Universal Compression and Retrieval

Rafail Krichevsky

Kluwer Academic 1994
A book review by Danny Yee © 1995 https://dannyreviews.com/
The preface to Universal Compression and Retrieval states that it is "intended for information theorists and computer scientists" and "may serve as a technical reference for communication engineers and database designers. Some of its parts may be useful for biologists". Its relevance to people designing new database algorithms is clear, but I fear that few engineers or biologists will get much out of Universal Compression and Retrieval. While it doesn't assume that much mathematical background — basic abstract algebra and complexity theory, some point set topology, a little Galois theory --, it is solid "claim; proof" mathematics, with little exploration of the significance of its results. The material covered includes different kinds of sources, entropy; encoding of different sources and the Kolmogorov complexity; universal numerators and hash-sets; universal sets, compressing maps and hash functions; and linear and polynomial Galois hashing, with applications to string matching and different methods of retrieval. Several new algorithms with good complexities are presented.

I found Universal Compression and Retrieval heavy going, partly because almost all the material was new to me (the volume is definitely not recommended as an introductory text) and partly because of the poor quality of the text, which is riddled with mistakes. The straight spelling and grammar errors are only distracting, but the convoluted syntax and the typographical mistakes — "<" signs where there should be ">" signs; use of the same symbol for two different purposes in the one formula — are really confusing. All of this could easily have been fixed by a copy-editor, so I think the blame should be assigned to the publisher, not to the author (who clearly isn't a native English speaker). A glance at another Kluwer Academic volume suggests that "no copy-editing" is their standard practice, so I'd recommend not buying any of their books without first checking that the density of errors is acceptable. That they can put this sort of material into a high quality, hardcover volume, printed on acid-free paper and priced so expensively, suggests that they have their priorities completely wrong.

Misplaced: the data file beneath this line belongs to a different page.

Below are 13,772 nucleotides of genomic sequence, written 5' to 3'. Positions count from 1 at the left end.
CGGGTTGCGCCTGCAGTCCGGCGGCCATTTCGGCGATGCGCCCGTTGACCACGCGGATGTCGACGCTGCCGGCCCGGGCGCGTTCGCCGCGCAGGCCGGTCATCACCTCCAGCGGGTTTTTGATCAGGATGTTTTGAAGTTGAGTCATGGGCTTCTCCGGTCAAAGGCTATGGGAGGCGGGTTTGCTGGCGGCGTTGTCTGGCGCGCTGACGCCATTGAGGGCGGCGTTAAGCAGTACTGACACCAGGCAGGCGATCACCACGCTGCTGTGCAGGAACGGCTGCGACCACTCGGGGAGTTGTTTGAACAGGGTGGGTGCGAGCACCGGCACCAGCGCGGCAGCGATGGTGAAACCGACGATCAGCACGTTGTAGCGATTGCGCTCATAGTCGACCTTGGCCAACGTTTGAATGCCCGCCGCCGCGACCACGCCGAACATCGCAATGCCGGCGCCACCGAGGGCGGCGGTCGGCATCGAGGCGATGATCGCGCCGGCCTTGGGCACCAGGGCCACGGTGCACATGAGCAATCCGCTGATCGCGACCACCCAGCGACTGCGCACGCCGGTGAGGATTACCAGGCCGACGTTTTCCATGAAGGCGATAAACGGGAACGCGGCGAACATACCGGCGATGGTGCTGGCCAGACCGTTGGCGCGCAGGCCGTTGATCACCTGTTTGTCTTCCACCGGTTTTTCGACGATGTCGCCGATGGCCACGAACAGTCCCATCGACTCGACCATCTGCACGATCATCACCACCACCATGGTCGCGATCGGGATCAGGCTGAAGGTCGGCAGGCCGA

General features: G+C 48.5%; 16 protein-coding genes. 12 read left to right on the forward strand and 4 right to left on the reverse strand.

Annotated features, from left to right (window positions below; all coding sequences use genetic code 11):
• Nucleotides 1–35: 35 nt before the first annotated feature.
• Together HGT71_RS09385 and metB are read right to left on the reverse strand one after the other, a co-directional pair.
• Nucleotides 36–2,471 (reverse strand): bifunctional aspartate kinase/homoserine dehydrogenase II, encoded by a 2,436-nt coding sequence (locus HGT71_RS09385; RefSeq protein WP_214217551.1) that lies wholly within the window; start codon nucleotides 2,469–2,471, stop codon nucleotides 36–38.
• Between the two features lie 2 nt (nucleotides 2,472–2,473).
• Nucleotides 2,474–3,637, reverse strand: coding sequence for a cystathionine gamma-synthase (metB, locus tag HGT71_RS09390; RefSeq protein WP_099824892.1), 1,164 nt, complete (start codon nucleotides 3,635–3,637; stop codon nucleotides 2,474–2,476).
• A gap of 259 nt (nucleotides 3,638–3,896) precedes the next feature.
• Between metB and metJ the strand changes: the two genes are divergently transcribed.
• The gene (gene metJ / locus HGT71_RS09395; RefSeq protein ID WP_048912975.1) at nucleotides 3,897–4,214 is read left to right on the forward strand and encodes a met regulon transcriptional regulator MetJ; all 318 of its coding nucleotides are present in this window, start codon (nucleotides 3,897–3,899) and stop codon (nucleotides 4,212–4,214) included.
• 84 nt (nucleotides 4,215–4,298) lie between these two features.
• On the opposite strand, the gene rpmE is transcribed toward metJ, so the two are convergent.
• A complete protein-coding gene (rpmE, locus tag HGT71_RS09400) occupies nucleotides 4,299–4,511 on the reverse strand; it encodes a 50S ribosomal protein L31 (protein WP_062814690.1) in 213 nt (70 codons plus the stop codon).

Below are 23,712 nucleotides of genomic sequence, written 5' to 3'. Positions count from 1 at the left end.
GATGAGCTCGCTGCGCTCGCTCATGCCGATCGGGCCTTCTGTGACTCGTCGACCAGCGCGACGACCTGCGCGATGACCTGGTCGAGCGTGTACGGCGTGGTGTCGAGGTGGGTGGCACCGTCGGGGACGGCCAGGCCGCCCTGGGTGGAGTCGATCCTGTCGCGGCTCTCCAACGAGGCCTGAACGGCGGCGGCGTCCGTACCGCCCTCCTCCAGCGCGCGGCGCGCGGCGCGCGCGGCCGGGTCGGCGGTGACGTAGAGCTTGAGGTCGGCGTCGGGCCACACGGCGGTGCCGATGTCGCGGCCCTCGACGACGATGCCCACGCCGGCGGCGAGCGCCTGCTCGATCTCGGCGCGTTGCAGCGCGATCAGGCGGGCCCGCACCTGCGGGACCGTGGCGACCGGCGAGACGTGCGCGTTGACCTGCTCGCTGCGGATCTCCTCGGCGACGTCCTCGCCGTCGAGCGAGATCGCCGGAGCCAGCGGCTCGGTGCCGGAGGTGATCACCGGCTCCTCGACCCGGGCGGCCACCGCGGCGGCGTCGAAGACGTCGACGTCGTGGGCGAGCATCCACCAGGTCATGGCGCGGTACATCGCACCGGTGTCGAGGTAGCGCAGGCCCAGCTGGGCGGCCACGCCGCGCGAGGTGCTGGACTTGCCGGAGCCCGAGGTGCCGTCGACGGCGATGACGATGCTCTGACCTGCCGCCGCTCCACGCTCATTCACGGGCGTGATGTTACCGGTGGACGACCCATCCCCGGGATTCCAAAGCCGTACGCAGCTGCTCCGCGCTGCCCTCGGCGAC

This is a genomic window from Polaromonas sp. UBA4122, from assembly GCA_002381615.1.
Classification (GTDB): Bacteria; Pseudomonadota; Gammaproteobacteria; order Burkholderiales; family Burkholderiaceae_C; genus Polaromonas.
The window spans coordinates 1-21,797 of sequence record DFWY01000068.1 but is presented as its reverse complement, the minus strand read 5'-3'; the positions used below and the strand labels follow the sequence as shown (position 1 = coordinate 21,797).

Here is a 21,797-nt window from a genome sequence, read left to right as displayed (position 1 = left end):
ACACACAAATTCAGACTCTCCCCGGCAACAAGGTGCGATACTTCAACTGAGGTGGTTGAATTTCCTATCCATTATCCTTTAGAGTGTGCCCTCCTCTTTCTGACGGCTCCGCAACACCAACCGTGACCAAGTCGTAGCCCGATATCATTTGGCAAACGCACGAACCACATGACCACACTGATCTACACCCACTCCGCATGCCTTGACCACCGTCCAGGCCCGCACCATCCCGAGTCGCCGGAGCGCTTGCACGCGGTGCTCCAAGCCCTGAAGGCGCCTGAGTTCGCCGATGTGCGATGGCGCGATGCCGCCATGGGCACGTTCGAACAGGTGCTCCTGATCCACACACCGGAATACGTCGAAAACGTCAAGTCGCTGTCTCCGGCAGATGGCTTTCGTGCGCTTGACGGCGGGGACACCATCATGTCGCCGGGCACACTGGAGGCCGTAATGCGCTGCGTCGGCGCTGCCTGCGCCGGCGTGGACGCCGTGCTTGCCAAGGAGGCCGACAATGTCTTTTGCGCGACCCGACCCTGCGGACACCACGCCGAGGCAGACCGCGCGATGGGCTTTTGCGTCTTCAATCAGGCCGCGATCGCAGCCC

July 1995

External links:
- buy from Amazon.com or Amazon.co.uk
Related reviews:
- books about computer science
- books about mathematics
%T Universal Compression and Retrieval
%A Krichevsky, Rafail
%I Kluwer Academic
%D 1994
%O hardcover, bibliography, index
%G ISBN 0792326725
%P viii,219pp